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Topp v. Superintendent

United States District Court, S.D. Indiana, Indianapolis Division

November 21, 2017

BRAD TOPP, Petitioner,


          Jane Magnus-Stinson, Chief Judge United States District Court Southern District of Indiana

         The petition of Brad Topp for a writ of habeas corpus challenges a prison disciplinary proceeding in MCF 16-09-0308. For the reasons explained in this entry, Mr. Topp's habeas petition must be denied.

         A. Overview

         Prisoners in Indiana custody may not be deprived of credit time, Cochran v. Buss, 381 F.3d 637, 639 (7th Cir. 2004), or of credit-earning class, Montgomery v. Anderson, 262 F.3d 641, 644-45 (7th Cir. 2001), without due process. The due process requirement is satisfied with the issuance of advance written notice of the charges, a limited opportunity to present evidence to an impartial decision maker, a written statement articulating the reasons for the disciplinary action and the evidence justifying it, and “some evidence in the record” to support the finding of guilt. Superintendent, Mass. Corr. Inst. v. Hill, 472 U.S. 445, 454 (1985); Wolff v. McDonnell, 418 U.S. 539, 570-71 (1974); Piggie v. Cotton, 344 F.3d 674, 677 (7th Cir. 2003); Webb v. Anderson, 224 F.3d 649, 652 (7th Cir. 2000). A violation of state law will not support the issuance of a writ of habeas corpus. Holman v. Gilmore, 126 F.3d 876, 884 (7th Cir. 1997).

         B. The Disciplinary Proceeding

         On September 17, 2016, Sgt. James Strong wrote a Report of Conduct charging Mr. Topp with refusing to submit to urinalysis testing. The conduct report states:

On 7-17-2015[1] at approx. 11:50 PM I Sgt. James Strong was conducting a urinalysis test for Ofd. Topp, Brad #129104 of KHU 343 for the purpose of a follow up urinalysis screening. When offender Topp handed me his sample I noticed it appeared to be clear like water and had no temperature on temperature strip. I then tilted the bottle to allow the urine to heat up the temperature strip which it never did. I advised offender Topp that the sample was not acceptable since it was colder than 90 degrees. Offender Topp was given a total of 2 hours and at 2:00 a.m. he failed to provide a valid sample. He was advised he would receive a conduct report after signing a refusal to submit to urinalysis test.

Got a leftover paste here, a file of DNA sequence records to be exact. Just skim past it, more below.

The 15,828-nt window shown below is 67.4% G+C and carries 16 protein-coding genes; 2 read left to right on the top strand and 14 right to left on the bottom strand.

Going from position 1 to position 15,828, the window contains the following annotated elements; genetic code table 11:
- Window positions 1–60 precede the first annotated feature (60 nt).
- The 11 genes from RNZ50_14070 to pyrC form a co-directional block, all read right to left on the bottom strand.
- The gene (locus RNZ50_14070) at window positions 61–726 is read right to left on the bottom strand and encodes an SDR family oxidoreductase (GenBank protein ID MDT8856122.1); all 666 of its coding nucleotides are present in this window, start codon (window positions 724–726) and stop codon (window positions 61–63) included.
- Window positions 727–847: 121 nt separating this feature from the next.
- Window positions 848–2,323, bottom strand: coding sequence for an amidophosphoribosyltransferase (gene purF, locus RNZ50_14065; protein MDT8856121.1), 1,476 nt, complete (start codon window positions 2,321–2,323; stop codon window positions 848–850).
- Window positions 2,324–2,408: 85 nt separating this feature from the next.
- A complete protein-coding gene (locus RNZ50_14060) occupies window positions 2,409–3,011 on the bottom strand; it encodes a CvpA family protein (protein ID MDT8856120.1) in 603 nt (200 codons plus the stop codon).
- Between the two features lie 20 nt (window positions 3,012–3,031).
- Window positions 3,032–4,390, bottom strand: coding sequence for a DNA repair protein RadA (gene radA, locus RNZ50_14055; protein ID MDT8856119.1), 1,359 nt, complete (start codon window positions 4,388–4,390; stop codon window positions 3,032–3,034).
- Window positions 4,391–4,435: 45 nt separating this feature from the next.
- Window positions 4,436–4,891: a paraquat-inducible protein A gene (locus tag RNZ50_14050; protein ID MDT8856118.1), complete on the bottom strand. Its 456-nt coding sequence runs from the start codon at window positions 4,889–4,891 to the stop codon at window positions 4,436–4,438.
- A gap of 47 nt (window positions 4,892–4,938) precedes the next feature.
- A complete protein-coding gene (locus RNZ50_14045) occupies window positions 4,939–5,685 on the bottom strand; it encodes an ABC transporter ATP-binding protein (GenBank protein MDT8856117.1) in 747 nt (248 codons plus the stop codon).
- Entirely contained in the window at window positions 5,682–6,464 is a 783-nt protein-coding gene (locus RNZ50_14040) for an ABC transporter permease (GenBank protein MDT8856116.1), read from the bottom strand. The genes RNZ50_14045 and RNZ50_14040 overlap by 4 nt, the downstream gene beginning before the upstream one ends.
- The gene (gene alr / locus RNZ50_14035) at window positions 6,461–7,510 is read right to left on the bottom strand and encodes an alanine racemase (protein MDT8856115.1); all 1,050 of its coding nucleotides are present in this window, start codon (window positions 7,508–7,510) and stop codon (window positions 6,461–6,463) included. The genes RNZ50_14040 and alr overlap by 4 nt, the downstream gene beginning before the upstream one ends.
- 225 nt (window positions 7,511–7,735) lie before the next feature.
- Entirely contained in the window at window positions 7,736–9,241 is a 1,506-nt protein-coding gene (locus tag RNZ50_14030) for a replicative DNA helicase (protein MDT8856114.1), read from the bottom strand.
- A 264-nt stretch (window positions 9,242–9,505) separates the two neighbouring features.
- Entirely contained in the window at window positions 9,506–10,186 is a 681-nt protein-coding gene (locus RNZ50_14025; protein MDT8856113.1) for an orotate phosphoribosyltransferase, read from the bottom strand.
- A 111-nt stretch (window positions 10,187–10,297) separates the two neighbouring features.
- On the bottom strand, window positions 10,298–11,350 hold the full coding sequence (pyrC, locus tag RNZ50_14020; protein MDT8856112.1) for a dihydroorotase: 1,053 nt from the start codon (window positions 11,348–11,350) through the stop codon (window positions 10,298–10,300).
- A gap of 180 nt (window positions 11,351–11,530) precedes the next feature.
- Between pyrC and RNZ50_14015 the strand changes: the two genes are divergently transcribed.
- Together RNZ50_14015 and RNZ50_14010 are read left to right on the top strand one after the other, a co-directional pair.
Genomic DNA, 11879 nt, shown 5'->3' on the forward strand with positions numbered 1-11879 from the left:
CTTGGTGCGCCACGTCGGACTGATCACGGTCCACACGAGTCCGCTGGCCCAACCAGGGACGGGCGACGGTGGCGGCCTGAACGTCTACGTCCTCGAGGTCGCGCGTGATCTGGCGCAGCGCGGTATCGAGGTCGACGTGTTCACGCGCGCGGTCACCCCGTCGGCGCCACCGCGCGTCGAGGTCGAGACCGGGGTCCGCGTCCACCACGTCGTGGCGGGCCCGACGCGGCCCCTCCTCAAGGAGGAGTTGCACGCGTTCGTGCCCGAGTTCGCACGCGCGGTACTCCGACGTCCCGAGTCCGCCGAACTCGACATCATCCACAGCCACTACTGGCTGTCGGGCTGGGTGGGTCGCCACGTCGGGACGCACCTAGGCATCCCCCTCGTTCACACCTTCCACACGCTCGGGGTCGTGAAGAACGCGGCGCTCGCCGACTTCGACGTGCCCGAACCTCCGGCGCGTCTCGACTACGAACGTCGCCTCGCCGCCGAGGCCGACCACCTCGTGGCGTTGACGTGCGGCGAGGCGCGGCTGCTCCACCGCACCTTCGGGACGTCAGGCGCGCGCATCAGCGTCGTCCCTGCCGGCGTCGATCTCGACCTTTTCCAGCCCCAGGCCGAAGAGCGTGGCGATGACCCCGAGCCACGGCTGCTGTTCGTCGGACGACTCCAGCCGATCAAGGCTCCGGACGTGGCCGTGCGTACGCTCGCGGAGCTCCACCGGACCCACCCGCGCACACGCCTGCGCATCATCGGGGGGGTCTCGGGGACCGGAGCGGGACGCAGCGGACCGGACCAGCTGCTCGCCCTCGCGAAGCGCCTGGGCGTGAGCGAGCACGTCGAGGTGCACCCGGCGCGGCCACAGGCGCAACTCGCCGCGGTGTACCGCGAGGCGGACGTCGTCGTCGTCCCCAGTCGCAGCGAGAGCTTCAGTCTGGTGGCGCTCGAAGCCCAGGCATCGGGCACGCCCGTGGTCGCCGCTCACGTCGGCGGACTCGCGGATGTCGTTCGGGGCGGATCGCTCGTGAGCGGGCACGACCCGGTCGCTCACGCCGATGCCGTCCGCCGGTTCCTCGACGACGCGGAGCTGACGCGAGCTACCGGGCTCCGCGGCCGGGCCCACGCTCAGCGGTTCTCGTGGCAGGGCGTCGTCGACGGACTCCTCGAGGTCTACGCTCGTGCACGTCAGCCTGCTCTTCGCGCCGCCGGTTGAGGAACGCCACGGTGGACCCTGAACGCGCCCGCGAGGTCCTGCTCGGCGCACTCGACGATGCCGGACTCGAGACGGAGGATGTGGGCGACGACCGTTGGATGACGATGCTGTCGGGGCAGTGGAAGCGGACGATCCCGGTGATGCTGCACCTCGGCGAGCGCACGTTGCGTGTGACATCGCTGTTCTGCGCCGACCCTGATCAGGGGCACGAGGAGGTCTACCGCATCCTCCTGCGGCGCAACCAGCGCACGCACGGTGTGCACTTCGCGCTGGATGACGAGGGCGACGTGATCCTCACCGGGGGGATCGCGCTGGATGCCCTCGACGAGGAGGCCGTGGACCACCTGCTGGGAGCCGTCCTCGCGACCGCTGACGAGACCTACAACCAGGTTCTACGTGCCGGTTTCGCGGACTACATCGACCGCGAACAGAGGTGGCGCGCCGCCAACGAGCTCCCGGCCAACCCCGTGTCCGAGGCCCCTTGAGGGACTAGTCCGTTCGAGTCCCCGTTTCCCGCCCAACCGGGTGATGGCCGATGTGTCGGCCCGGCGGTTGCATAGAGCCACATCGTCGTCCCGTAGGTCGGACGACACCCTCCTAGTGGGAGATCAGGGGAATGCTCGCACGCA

Dkt. 6-1; dkt. 6-2.

         Mr. Topp signed a refusal to submit to a urinalysis test form. Dkt. 6-2. On October 4, 2016, Mr. Topp was notified of the charge and was given a copy of the conduct report and the Notice of Disciplinary Hearing “Screening Report.” He was notified of his rights and pled not guilty. He requested a lay advocate and requested that inmate Jeremy Miller, #257252, and inmate Carl Brown, #933649, be called as witnesses. Inmate Miller provided the following statement: “The specimen cups were not in any packaging and also my urinalysis read the correct temp of 92 or above the same day as his.” Dkt. 6-7. Inmate Brown provided the following statement: “We were standing @ desk together, and both of our I cups were having issues registering. We voiced our concern, because I cups were already taken out of foil pouch (out of our presence). The Sergeant stated ‘we know how to do our job.' The cups did after a short time register. Mr. Topp was 92 temperature. Mine was 92 temperature. Sergeant Fisher deemed mine fine. I was negative. The Sergeant performing Mr. Topp's [illegible] his a refusal due to temperature.” Dkt. 6-8. Mr. Topp requested video of the Phase 2 visiting room as evidence. He stated he believed the video would show that the cups and test strips were already open and that is against policy. Dkt. 6-3.

         The hearing officer conducted a disciplinary hearing on October 24, 2016. Mr. Topp pleaded not guilty and stated, “Cups was out of package before I entered visit two. I waited in line for 5 minutes waiting to give my cup to Sgt. Strong after Sgt. Rish watched me urinate.” Dkt. 6-5. The hearing officer found Mr. Topp guilty of refusing to submit to urinalysis testing. Dkt. 6-5. In making this determination, the hearing officer considered the staff reports, the offender's statement, witness evidence, and the video.[2] The following evidence from the video summary was provided:

On 10/13/2016 (J. Prater) reviewed the DVR of Phase 2 Visitation Room dated 9/17/2016 and the approx. time of 1:09am.[3] This review was requested by offender Topp, Brad 129104 at his screening on 10/04/2016 for case MCF 16-09-0308.
During review of the DVR offender Topp 129104 can be seen sitting in the Phase 2 Visitation Room waiting to give a urine sample. At 1:10am he is seen going toward the bathroom followed by Sgt. and then returning at 1:12am with the urine sample which he places on the table in front of Sgt. Strong.
Due to the position of the camera it is not clear what other items are sitting in the table where the sample was ...

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